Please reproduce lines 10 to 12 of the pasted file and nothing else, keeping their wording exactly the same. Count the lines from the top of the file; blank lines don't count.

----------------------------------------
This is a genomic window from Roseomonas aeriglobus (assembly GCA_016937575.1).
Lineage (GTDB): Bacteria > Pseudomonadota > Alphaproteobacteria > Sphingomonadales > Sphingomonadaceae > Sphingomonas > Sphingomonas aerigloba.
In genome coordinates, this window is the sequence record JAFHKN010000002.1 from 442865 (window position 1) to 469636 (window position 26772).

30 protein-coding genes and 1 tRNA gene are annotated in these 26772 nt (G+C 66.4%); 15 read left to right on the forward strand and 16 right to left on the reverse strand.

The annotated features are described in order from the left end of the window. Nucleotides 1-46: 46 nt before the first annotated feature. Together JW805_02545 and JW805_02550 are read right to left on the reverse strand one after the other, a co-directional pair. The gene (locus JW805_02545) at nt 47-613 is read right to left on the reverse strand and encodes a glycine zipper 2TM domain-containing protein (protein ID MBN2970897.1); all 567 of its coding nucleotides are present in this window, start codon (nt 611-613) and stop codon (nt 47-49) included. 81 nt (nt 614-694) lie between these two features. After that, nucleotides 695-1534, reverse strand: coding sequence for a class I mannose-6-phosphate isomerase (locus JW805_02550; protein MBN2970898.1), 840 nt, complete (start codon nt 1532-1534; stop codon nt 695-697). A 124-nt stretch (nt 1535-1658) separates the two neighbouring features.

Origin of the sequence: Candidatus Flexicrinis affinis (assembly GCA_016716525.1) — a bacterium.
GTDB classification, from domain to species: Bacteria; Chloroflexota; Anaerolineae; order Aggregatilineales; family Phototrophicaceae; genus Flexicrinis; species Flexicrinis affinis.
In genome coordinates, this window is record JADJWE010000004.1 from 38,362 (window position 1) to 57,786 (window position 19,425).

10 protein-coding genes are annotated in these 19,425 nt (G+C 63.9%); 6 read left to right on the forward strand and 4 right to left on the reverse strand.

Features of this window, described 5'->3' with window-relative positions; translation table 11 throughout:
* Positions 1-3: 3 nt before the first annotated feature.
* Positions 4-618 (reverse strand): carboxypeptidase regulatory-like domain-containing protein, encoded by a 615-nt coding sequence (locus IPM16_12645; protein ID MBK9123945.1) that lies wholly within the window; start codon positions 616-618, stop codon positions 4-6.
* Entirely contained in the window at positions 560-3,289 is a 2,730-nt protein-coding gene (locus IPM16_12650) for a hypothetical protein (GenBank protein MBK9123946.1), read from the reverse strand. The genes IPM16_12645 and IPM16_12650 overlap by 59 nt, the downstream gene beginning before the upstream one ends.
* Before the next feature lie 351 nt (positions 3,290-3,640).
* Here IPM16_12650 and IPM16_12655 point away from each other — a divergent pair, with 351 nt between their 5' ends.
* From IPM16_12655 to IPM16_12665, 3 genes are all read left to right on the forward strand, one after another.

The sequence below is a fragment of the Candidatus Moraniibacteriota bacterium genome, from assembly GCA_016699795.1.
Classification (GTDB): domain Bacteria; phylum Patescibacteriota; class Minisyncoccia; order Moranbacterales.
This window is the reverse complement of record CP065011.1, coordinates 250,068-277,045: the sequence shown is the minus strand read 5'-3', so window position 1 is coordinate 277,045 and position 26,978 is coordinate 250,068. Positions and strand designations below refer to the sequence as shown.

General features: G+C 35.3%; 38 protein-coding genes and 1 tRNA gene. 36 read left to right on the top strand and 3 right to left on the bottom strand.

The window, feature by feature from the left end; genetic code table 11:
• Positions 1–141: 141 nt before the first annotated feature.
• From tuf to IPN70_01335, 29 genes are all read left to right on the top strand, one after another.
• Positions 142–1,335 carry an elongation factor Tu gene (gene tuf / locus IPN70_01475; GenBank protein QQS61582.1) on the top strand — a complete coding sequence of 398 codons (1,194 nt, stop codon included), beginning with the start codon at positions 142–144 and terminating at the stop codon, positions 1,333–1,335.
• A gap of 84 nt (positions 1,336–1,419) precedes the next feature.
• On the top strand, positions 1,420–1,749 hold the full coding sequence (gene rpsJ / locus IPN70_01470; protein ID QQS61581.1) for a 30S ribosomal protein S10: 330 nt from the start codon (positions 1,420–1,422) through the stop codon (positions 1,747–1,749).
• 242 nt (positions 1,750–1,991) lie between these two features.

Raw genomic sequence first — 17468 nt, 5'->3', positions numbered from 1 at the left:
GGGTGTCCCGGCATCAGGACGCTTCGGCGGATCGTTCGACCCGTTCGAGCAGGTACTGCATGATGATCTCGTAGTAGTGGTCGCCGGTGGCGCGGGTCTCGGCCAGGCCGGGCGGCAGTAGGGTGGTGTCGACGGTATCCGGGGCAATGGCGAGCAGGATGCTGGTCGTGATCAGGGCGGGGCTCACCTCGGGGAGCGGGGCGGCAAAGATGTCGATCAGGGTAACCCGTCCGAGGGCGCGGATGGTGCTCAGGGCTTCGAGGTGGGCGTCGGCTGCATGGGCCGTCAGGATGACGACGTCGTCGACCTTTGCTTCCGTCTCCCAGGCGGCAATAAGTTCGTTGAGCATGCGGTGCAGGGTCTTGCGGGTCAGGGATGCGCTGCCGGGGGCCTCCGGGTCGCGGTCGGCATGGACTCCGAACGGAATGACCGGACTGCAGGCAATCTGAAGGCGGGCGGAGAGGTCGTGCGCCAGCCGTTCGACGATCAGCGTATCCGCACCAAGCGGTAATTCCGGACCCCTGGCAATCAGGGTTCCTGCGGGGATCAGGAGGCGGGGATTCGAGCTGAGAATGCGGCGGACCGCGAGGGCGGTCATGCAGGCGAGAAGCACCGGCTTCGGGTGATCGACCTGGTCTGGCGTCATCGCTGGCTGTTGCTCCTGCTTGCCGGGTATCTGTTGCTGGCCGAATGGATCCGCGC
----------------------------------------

Features of this window, described 5'->3' with window-relative positions; translation table 11 throughout:
* Positions 1-3: 3 nt before the first annotated feature.
* Positions 4-618 (reverse strand): carboxypeptidase regulatory-like domain-containing protein, encoded by a 615-nt coding sequence (locus IPM16_12645; protein ID MBK9123945.1) that lies wholly within the window; start codon positions 616-618, stop codon positions 4-6.